Unmasking the Credit Law Myths That Trip Up Borrowers and Lenders
Where have you heard these incorrect myths before?
As a borrower or lender in the world of real estate investing, you need to be aware of the facts surrounding credit laws to protect your interests. In this article, we’re busting five common myths about the Truth in Lending Act (TILA), Fair Credit Reporting Act (FCRA), Fair Credit Billing Act (FCBA), Fair Debt Collection Practices Act (FDCPA), and debt collection, so you can navigate the industry with confidence.
Myth 1: TILA Only Applies to Mortgage Loans
Many people believe that TILA only applies to mortgage loans. In reality, this law covers a wide range of consumer credit transactions, including personal loans, credit cards, and auto loans. TILA requires lenders to disclose important information about the terms and costs of loans, empowering borrowers to make informed decisions.
- Key TILA Features:
- Loan disclosures, right to rescission, and advertising rules.
Myth 2: You Can’t Dispute Incorrect Information on Your Credit Report
Under the FCRA, you have the right to dispute any inaccurate or incomplete information on your credit report. Credit reporting agencies are legally obligated to investigate your dispute and correct any errors they find. Furthermore, if a creditor discovers an error in your report, they are required to notify the credit reporting agencies to have it corrected.
- Key FCRA Features:
- Consumer credit report rights, dispute procedures, and identity theft protections.
Myth 3: Billing Disputes Must Be Resolved Within 30 Days
Contrary to popular belief, the FCBA does not require billing disputes to be resolved within 30 days. Instead, credit card issuers must acknowledge your dispute in writing within 30 days and resolve it within two billing cycles, which is typically around 90 days. This gives both parties ample time to investigate and resolve the issue.
- Key FCBA Features:
- Dispute rights, billing error procedures, and unauthorized charge protections.
Myth 4: Debt Collectors Can Harass You Until You Pay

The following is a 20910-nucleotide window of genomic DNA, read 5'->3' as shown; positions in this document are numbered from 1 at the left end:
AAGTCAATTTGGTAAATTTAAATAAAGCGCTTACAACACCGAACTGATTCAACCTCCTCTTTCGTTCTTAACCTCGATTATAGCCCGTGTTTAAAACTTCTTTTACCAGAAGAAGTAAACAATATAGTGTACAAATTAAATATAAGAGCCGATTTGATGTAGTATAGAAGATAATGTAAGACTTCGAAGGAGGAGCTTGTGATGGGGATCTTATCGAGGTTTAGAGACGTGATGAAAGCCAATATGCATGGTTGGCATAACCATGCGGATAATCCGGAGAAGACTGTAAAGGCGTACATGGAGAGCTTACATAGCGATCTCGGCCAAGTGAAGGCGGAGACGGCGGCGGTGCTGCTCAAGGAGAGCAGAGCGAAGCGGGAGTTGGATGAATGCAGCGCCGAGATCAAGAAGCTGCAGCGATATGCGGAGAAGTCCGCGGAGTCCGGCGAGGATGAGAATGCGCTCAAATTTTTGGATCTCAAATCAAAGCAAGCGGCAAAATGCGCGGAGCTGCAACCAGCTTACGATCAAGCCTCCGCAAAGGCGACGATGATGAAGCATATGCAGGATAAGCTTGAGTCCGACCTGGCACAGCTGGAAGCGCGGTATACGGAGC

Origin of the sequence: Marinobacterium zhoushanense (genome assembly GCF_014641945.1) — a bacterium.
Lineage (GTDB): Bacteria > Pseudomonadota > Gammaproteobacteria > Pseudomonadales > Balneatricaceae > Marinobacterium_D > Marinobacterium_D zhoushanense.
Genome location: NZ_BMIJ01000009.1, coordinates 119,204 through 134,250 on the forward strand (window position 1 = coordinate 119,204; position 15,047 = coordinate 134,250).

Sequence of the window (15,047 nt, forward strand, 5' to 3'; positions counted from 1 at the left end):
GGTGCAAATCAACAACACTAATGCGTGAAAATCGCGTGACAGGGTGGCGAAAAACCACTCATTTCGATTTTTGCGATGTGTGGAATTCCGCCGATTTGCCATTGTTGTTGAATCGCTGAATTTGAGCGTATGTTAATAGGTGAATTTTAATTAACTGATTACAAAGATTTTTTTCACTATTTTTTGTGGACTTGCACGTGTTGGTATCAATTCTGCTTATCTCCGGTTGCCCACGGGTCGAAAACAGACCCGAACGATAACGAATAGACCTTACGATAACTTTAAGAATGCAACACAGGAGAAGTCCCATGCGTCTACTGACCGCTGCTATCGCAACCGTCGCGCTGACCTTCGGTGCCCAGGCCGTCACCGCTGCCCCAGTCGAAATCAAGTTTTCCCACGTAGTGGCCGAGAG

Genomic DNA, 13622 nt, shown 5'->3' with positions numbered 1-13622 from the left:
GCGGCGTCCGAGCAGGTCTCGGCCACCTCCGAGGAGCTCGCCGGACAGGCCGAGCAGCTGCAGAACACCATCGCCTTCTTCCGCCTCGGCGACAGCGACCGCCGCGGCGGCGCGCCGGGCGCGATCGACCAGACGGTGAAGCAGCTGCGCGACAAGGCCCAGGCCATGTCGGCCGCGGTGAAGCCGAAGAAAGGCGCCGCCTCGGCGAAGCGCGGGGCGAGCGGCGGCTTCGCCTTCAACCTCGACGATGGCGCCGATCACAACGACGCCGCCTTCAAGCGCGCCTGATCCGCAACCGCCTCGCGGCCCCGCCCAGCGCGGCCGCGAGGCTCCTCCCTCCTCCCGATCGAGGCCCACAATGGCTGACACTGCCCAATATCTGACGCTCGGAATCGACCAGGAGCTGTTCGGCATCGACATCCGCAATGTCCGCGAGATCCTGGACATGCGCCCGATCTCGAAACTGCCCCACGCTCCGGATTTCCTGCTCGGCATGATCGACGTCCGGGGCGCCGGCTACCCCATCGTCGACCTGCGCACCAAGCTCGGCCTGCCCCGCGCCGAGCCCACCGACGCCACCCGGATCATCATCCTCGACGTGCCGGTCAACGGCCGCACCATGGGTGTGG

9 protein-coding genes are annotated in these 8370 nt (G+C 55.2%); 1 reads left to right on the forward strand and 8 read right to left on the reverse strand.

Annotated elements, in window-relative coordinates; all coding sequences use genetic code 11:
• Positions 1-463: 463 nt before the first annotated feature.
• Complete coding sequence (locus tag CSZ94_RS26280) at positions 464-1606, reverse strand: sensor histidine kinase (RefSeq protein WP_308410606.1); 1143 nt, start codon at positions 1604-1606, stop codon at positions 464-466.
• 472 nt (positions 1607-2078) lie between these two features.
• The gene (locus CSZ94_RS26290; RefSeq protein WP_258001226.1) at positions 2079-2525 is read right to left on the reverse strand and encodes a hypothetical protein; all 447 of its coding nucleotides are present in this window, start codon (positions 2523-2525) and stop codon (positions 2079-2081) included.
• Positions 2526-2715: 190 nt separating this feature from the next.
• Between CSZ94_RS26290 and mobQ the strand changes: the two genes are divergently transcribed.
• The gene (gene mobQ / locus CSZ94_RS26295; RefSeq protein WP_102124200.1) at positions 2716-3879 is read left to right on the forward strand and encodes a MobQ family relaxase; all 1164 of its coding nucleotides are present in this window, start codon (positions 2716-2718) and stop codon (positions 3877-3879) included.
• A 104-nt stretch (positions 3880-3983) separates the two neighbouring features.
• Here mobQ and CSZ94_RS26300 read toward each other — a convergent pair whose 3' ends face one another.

The FDCPA protects consumers from abusive, deceptive, and unfair debt collection practices. Debt collectors cannot harass or threaten you, and they are required to respect your privacy. Additionally, you can request written validation of the debt and dispute it if you believe it is incorrect.
- Key FDCPA Features:
- Prohibited collection practices, communication rules, and debt validation rights.
Myth 5: Lenders Can Pursue Debt Collection Indefinitely
Many people mistakenly believe that lenders can pursue debt collection indefinitely. However, each state has its own statute of limitations that sets a time limit on how long creditors can legally attempt to collect a debt. Once the statute of limitations has passed, the debt is considered “time-barred,” and the creditor can no longer sue you to collect it.
- Statute of Limitations:
- Varies by state and type of debt, ranging from 3 to 15 years.
Putting Credit Law Myths to Rest
Now that we’ve debunked these common credit law myths, you can approach your real estate investments with a clearer understanding of your rights and responsibilities as a borrower or lender. Remember, staying informed and vigilant is crucial to protecting your interests and ensuring successful transactions.
Next Steps for Borrowers and Lenders
- Review the laws and regulations governing credit and debt collection.
- Stay up-to-date with changes in credit laws to ensure compliance.
- Seek professional advice if you encounter any issues or have questions.
This article was just a few of the most common credit law myths, there are many more out there.
Were you surprised by any of these credit law myths? Share your thoughts and experiences with us in the comments below!